Redundancy Key to Avoiding Hidden Red Flags in Hospice Election Statements

Building in redundancies around patient admission processes may help hospices withstand regulatory scrutiny, according to legal experts in the space.

Patient eligibility is a frequent focus of hospice audits as regulators sharpen oversight in the industry.

In recent years, the U.S. Centers for Medicare & Medicaid Services (CMS) and the U.S. Department of Health & Human Services Office of the Inspector General (HHS-OIG) have taken a closer look at providers.


This means it’s “critically important” that hospices have solid election statements that can stand up against regulatory questions, according to Andrew Brenton, hospice attorney at the law firm Husch Blackwell. Modeling this documentation after CMS’ guidelines may be a key to avoiding scrutiny, he said.

“Your election statement should hold up against audits and other types of regulatory scrutiny,” Brenton told Hospice News. “We typically suggest that hospices follow the hospice election model form from CMS, because if you use language that CMS has essentially vetted, then Medicare contractors are going to be hard-pressed to invalidate an election statement. But this may be more complicated in practice.”

Next year, the OIG is planning a nationwide audit of hospice eligibility that will focus on patients who did not have a hospitalization or emergency department visit prior. In recent years, the agency collected Medicare claims and associated documentation, finding issues related to beneficiary eligibility.


“Beneficiary eligibility has always been a concern for hospice,” an OIG spokesperson previously told Hospice News.

Much of the regulatory, and sometimes legal, actions taken by CMS or OIG are audits spurred by inaccurate or incomplete documentation of a patient’s hospice certification, with providers facing Medicare claim denials, slowed payments or lost revenue as a result.

Technical documentation errors on hospice election forms are among the common red flags catching the eyes of regulators and resulting in these claim denials, according to Meg Pekarske, partner on Husch Blackwell’s hospice and palliative care team.

“We deal with a mind-bending number … of technical problems, and we’ve probably seen every parade of horrible out there,” said Pekarske during a recent Husch Blackwell podcast.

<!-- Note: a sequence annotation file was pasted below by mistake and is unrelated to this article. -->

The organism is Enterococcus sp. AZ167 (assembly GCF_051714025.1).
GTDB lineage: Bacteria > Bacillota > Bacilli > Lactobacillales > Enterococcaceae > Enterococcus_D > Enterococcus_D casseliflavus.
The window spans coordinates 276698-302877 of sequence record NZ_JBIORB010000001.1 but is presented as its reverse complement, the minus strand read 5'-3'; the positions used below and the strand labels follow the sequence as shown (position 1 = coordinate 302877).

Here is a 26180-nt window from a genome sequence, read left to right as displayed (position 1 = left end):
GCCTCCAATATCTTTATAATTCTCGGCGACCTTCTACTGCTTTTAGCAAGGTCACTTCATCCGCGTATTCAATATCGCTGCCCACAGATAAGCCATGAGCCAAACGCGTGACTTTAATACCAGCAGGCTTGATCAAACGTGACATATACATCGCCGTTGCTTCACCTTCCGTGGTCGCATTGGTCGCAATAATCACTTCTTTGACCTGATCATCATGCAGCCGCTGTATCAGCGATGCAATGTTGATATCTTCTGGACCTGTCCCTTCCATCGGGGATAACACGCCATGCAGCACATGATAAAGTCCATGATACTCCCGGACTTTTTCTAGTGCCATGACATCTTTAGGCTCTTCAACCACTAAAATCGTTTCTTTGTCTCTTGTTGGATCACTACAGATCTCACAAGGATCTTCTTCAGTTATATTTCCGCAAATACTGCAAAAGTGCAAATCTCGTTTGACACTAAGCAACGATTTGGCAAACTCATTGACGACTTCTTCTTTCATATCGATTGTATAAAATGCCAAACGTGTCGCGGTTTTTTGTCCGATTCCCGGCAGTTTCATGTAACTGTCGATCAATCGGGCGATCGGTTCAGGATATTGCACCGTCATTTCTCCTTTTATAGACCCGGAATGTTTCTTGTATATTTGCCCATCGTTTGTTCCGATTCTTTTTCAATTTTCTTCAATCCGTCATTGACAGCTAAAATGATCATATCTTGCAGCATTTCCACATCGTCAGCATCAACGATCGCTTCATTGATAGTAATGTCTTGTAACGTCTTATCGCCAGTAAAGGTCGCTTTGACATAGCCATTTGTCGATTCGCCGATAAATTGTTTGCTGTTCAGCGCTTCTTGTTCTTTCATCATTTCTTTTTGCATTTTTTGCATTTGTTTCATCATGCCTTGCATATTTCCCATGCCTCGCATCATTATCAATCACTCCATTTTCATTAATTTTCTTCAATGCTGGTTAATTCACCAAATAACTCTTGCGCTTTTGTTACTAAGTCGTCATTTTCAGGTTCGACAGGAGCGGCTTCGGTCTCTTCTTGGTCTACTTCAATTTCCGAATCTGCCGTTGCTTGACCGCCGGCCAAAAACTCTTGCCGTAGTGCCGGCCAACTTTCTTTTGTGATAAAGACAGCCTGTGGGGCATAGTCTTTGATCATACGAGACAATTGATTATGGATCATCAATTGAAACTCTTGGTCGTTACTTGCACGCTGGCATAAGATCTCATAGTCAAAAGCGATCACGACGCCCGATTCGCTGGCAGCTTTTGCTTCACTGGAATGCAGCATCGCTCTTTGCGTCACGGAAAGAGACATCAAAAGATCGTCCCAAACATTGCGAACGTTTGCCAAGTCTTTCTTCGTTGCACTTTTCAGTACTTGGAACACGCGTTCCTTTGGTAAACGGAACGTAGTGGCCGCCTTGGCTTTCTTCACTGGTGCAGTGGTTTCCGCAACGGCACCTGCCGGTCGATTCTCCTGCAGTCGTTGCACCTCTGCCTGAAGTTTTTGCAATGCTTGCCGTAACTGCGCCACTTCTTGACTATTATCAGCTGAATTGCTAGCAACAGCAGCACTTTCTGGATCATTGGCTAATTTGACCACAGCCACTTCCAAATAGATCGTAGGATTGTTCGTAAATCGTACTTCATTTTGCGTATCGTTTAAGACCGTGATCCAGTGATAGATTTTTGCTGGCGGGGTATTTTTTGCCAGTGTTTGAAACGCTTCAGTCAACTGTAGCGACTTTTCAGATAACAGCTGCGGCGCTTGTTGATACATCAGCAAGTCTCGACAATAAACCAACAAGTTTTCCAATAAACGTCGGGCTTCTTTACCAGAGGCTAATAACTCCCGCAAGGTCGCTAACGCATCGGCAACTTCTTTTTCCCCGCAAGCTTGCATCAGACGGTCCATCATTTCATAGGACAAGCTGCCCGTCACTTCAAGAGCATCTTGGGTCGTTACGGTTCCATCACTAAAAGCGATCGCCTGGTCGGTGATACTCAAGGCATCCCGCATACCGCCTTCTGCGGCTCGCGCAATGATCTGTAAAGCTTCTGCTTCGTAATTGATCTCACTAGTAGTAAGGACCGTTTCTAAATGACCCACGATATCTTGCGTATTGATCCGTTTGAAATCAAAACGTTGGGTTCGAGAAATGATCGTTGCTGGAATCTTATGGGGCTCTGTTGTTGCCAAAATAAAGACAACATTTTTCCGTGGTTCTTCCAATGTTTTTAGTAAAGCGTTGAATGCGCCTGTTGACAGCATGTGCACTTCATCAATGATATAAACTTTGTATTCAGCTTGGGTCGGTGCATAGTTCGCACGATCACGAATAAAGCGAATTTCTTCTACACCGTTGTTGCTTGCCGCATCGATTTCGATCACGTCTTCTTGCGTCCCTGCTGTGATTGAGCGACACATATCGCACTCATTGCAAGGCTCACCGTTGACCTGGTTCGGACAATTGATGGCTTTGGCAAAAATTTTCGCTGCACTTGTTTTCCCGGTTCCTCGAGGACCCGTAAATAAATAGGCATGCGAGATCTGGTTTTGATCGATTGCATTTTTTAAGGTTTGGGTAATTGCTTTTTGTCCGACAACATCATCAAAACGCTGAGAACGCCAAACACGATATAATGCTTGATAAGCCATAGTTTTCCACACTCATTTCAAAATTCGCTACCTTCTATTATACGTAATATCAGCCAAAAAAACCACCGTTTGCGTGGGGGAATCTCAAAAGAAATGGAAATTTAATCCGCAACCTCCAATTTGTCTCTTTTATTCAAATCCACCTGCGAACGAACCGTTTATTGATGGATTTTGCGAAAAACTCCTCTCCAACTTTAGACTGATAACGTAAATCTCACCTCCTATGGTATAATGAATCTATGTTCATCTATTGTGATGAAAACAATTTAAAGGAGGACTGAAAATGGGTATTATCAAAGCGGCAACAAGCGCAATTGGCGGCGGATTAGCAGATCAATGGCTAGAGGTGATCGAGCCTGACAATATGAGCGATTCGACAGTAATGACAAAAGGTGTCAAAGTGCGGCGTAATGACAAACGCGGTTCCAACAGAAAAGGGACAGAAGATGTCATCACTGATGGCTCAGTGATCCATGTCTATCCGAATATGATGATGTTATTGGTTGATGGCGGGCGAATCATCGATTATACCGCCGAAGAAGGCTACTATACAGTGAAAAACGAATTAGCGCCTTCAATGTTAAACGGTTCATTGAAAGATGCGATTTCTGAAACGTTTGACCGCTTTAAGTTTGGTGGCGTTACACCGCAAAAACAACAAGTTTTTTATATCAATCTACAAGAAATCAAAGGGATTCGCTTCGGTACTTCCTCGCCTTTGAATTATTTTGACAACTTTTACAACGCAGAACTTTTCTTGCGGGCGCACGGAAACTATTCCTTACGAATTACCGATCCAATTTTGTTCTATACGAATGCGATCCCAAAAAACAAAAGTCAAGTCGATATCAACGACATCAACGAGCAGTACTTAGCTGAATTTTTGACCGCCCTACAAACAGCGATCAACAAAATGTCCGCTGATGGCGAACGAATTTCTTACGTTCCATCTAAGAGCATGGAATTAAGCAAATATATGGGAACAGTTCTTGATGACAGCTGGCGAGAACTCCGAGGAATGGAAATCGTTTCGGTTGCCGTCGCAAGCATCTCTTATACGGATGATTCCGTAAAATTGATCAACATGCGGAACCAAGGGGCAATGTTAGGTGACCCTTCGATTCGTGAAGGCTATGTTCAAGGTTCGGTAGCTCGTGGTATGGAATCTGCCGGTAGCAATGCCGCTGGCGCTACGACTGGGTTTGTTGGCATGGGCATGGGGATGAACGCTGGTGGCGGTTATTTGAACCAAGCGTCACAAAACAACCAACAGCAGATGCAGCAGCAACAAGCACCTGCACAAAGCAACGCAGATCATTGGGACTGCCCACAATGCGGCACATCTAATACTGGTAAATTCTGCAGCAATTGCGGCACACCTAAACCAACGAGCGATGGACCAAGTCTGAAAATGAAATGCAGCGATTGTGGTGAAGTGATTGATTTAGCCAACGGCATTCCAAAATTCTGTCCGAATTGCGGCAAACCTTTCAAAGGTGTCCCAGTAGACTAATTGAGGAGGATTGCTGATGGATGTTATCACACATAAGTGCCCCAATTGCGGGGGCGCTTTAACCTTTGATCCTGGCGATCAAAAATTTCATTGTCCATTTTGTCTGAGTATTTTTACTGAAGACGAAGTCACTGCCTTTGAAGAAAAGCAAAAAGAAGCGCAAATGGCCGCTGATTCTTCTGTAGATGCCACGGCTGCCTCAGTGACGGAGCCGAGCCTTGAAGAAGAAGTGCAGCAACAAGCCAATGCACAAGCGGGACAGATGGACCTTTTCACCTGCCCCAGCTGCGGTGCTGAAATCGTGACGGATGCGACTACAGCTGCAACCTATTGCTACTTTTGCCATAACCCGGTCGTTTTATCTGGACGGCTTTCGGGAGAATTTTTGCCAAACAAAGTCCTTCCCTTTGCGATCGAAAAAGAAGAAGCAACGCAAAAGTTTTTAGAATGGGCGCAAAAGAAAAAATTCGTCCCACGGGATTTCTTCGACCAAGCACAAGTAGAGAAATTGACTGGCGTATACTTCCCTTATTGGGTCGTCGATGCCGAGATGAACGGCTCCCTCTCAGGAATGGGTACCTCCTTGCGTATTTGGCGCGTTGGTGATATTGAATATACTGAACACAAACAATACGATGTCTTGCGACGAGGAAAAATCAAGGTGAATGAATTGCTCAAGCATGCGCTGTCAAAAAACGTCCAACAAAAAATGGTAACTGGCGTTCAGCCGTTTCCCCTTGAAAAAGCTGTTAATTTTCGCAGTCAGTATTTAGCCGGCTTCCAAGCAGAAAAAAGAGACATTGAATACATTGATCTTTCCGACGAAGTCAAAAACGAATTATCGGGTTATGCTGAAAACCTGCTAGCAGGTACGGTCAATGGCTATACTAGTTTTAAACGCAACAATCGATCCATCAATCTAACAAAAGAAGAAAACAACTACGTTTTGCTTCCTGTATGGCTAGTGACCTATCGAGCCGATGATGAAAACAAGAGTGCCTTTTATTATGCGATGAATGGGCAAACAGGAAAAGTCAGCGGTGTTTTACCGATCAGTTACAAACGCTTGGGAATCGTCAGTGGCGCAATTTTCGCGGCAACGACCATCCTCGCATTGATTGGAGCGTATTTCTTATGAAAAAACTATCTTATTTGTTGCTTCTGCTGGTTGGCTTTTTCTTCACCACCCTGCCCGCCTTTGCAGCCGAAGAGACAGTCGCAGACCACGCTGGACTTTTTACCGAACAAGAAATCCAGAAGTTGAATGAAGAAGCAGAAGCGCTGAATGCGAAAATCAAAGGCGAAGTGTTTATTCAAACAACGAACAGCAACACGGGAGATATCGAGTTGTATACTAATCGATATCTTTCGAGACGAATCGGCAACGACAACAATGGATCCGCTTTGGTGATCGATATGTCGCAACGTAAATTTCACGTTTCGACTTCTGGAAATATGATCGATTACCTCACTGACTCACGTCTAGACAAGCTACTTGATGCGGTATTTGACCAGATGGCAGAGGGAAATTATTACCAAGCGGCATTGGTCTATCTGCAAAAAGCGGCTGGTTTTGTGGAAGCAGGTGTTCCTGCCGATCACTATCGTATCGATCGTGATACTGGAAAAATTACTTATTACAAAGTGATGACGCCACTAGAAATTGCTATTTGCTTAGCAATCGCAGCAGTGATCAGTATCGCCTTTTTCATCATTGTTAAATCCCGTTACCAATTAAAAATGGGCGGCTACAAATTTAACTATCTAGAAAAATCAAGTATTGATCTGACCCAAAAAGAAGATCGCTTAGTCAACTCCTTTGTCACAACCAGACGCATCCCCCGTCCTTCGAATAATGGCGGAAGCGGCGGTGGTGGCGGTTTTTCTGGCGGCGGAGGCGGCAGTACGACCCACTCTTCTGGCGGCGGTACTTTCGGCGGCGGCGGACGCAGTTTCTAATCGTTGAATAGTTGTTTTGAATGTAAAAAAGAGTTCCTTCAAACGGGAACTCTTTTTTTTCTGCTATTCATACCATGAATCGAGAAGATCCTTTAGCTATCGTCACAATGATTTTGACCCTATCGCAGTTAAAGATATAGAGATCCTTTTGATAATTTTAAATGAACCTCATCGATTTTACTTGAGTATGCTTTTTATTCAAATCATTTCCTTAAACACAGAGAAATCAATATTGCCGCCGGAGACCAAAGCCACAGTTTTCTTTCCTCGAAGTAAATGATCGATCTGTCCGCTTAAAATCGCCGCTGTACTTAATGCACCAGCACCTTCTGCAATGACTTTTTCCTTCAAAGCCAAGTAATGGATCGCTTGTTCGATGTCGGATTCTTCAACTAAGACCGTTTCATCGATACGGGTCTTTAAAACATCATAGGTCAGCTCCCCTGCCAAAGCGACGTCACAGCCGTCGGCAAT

Technical errors may be the most common, yet fixable, areas for improvement that hospices can tackle, according to Emily Solum, another partner at Husch Blackwell. Part of addressing these involves engaging and educating staff on the importance of the patient admission process, she said.

“[These] things are very, very easy to miss,” said Solum during the podcast. “It’s important that staff who are admitting patients understand and have a process in place to double check that they’re filling out the form with the patient and not overlooking things. There should be processes in place to reduce errors to the greatest extent possible.”

Building in redundancies around clinical and back-office admission processes can help hospices save time and money in the long run, said Pekarske.

This is again where a hospice’s election statement can come into play. Hospices can instill a system of checks and balances for staff to avoid common technical errors and ensure that election statements can be backed, according to Pekarske.

Creating redundancies outside of the election form can be just as important to curbing documentation and technical errors, said Brenton.

“Even if you have the best documentation out there, there can still be errors in how forms are completed by staff or by the patient,” Brenton told Hospice News. “A different way of proactively trying to address compliance issues is to create redundancies outside of the election form as you put things in place around the admission process, so that in the event there is something wrong with how the election statement is spelled out you might have some arguments to rely on.”

This can include providing patients with consent forms that are separate from the election statement and include more information about their medical condition, prognosis, and care plan, as well as explanations around related and unrelated services and drugs, according to Brenton.

“If you have some redundancies built in elsewhere, you might be in a better position to argue on the back end that you were compliant with content requirements,” said Brenton. “It’s advisable to keep other elements outside of the election statement separate and really keep it focused on what’s required. The hospice by law is responsible for determining what’s hospice related and what’s not.”

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